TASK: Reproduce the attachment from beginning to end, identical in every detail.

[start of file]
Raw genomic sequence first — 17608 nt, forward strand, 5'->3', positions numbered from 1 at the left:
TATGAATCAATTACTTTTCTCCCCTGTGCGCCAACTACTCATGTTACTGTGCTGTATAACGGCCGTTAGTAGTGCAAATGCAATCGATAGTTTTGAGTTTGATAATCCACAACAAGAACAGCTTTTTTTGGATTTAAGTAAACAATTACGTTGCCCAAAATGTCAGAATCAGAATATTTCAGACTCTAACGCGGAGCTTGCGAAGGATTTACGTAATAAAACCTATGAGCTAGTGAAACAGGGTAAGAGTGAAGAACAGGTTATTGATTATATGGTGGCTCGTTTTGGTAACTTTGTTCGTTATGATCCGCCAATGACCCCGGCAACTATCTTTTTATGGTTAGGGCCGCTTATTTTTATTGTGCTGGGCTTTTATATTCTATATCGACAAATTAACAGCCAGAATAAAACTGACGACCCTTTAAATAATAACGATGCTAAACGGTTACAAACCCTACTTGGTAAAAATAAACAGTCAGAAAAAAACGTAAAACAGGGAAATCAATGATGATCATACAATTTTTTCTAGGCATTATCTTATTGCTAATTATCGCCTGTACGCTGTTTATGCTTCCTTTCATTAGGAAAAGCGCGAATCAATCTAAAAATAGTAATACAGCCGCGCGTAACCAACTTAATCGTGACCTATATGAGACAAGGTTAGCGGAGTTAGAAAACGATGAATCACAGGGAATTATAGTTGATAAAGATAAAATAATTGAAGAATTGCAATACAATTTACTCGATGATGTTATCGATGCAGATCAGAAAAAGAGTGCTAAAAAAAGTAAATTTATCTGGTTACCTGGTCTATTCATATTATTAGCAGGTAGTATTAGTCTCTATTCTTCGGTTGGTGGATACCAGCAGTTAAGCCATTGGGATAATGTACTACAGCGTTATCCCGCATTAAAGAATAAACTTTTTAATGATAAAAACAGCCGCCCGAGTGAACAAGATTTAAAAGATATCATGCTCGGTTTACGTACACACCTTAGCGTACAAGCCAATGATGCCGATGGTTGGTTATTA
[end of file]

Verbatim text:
Raw genomic sequence first — 17608 nt, forward strand, 5'->3', positions numbered from 1 at the left:
TATGAATCAATTACTTTTCTCCCCTGTGCGCCAACTACTCATGTTACTGTGCTGTATAACGGCCGTTAGTAGTGCAAATGCAATCGATAGTTTTGAGTTTGATAATCCACAACAAGAACAGCTTTTTTTGGATTTAAGTAAACAATTACGTTGCCCAAAATGTCAGAATCAGAATATTTCAGACTCTAACGCGGAGCTTGCGAAGGATTTACGTAATAAAACCTATGAGCTAGTGAAACAGGGTAAGAGTGAAGAACAGGTTATTGATTATATGGTGGCTCGTTTTGGTAACTTTGTTCGTTATGATCCGCCAATGACCCCGGCAACTATCTTTTTATGGTTAGGGCCGCTTATTTTTATTGTGCTGGGCTTTTATATTCTATATCGACAAATTAACAGCCAGAATAAAACTGACGACCCTTTAAATAATAACGATGCTAAACGGTTACAAACCCTACTTGGTAAAAATAAACAGTCAGAAAAAAACGTAAAACAGGGAAATCAATGATGATCATACAATTTTTTCTAGGCATTATCTTATTGCTAATTATCGCCTGTACGCTGTTTATGCTTCCTTTCATTAGGAAAAGCGCGAATCAATCTAAAAATAGTAATACAGCCGCGCGTAACCAACTTAATCGTGACCTATATGAGACAAGGTTAGCGGAGTTAGAAAACGATGAATCACAGGGAATTATAGTTGATAAAGATAAAATAATTGAAGAATTGCAATACAATTTACTCGATGATGTTATCGATGCAGATCAGAAAAAGAGTGCTAAAAAAAGTAAATTTATCTGGTTACCTGGTCTATTCATATTATTAGCAGGTAGTATTAGTCTCTATTCTTCGGTTGGTGGATACCAGCAGTTAAGCCATTGGGATAATGTACTACAGCGTTATCCCGCATTAAAGAATAAACTTTTTAATGATAAAAACAGCCGCCCGAGTGAACAAGATTTAAAAGATATCATGCTCGGTTTACGTACACACCTTAGCGTACAAGCCAATGATGCCGATGGTTGGTTATTA